In celebrating the Jewish holidays in kindergarten, I was a majority rather than a minority. I grew up near the holocaust. Its tangible presence was felt everywhere: school and family visits to the Yad Va Shem museum in Jerusalem, TV shows, public discourse, Holocaust Day memorial ceremonies at middle school and high school, but also the random exposed arm (pale and weakened by age or leathery and sun scorched) revealing a dark grey purplish number. My different brand of Jewishness was shaped by being a soldier, then a university student in Tel-Aviv in the late 90s and hearing those explosions (on buses, on the street), letting fear guide me through my daily routines. It meant watching the ensuing news coverage, listening to eye witnesses and survivors recounting their stories and experiences and understanding exactly what they meant when they said they were saying a “Shema Israel” prayer for protection as the events were unfolding or what it meant when they said that they’d go to the Synagogue the next day and pray “Birchat ha Gomel”. That sense of an axe hanging over our heads made for a very different sense of humor, one that I doubt would be understood or appreciated anywhere else. My Jewishness was shaped by my family traditions that lived inside the bigger national ones. It was shaped by our yearly pilgrimage to the neighbourhood Sephardi synagogue, with my mom , grandma and great aunt, where we would gather in the backyard along with other women and children, waiting for the men to open the windows so we could listen through the crack to the Shoffar and the singing.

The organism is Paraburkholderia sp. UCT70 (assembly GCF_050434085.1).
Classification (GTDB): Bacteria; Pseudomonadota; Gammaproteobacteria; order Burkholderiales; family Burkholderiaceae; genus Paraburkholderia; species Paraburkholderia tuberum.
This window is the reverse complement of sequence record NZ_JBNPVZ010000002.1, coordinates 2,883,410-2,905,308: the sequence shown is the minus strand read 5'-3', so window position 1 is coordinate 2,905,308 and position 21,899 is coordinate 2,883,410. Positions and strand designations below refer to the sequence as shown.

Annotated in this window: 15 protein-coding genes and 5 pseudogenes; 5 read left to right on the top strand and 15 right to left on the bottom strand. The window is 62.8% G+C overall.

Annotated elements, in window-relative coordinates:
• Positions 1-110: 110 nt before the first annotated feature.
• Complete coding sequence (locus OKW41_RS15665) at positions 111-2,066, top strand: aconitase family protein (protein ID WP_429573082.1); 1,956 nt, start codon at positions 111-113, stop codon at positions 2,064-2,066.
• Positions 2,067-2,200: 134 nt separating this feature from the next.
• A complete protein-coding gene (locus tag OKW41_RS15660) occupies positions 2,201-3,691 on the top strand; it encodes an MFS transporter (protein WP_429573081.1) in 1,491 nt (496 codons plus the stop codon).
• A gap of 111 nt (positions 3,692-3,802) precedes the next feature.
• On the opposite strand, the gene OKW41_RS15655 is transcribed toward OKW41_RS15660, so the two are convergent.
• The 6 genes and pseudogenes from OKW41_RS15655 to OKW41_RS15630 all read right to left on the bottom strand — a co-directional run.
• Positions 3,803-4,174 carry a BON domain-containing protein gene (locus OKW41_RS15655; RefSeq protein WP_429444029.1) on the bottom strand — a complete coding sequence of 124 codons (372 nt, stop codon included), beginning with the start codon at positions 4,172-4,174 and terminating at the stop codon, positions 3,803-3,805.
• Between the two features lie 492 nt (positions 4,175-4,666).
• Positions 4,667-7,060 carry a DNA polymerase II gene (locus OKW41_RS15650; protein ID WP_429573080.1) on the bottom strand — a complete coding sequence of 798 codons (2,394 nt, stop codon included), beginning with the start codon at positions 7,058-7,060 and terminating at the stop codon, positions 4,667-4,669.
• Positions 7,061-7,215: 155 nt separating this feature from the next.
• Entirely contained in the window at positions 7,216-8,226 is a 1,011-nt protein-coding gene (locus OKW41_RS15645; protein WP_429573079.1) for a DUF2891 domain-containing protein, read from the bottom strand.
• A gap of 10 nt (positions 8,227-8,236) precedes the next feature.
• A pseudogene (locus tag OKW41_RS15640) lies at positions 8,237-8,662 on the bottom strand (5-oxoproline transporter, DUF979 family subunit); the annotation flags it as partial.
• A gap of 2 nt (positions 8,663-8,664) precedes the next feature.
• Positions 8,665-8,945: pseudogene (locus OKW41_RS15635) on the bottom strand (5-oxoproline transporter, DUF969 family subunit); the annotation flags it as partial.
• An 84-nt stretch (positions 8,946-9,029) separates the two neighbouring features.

I’m Jewish, but my Jewish may not have much in common with yours. It may look nothing like the North American norm and I’m rarely bothered by that except for when it comes to the question: how does that affect my children? Do I need to conform with the local formula in order to allow my second generation immigrant kids an easier integration? I’m afraid to say that six years into parenting, I’m still figuring this one out. I think that my ultimate goal and desire is for my kids to feel comfortable in their own skins and I think that that dictates not changing mine. I think we will continue having our uniquely-customized-to-fit-our-family needs Shabbat dinners and celebrating the Seder our own way, at 4:30pm. We’ll continue gradually introducing the history of our people to our kids and telling their teachers that Ben and Daniel celebrate Rosh Ha’Shana. We’ll continue teaching them other important values, such as flexibility, and we will practice what we preach by putting the emphasis on the first syllable in the word Shana instead of putting it on the second one, as one would in our native language, Hebrew.



Sometimes I’m deep, sometimes I’m funny. For more posts follow IAMTHEMILK on Facebook.

11 thoughts on “Why Putting Me in the “North American Jew” Box Doesn’t Work

  1. Catherine says: